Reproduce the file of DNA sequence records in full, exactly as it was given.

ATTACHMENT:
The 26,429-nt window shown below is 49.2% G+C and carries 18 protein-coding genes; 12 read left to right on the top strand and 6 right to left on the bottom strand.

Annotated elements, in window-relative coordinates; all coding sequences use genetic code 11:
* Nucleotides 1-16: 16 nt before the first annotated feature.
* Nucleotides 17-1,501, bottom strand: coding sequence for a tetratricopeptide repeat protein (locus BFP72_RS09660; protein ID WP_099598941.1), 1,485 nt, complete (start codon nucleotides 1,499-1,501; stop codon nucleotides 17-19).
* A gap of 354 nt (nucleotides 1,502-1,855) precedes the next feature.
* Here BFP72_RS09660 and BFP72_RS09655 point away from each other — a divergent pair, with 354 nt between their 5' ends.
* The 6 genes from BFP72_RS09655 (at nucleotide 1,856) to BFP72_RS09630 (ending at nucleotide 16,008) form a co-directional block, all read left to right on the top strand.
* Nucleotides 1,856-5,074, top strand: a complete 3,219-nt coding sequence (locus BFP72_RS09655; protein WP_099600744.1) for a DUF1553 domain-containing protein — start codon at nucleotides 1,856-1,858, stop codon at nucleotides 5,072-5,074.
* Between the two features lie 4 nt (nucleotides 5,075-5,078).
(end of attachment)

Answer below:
The 26,429-nt window shown below is 49.2% G+C and carries 18 protein-coding genes; 12 read left to right on the top strand and 6 right to left on the bottom strand.

Annotated elements, in window-relative coordinates; all coding sequences use genetic code 11:
* Nucleotides 1-16: 16 nt before the first annotated feature.
* Nucleotides 17-1,501, bottom strand: coding sequence for a tetratricopeptide repeat protein (locus BFP72_RS09660; protein ID WP_099598941.1), 1,485 nt, complete (start codon nucleotides 1,499-1,501; stop codon nucleotides 17-19).
* A gap of 354 nt (nucleotides 1,502-1,855) precedes the next feature.
* Here BFP72_RS09660 and BFP72_RS09655 point away from each other — a divergent pair, with 354 nt between their 5' ends.
* The 6 genes from BFP72_RS09655 (at nucleotide 1,856) to BFP72_RS09630 (ending at nucleotide 16,008) form a co-directional block, all read left to right on the top strand.
* Nucleotides 1,856-5,074, top strand: a complete 3,219-nt coding sequence (locus BFP72_RS09655; protein WP_099600744.1) for a DUF1553 domain-containing protein — start codon at nucleotides 1,856-1,858, stop codon at nucleotides 5,072-5,074.
* Between the two features lie 4 nt (nucleotides 5,075-5,078).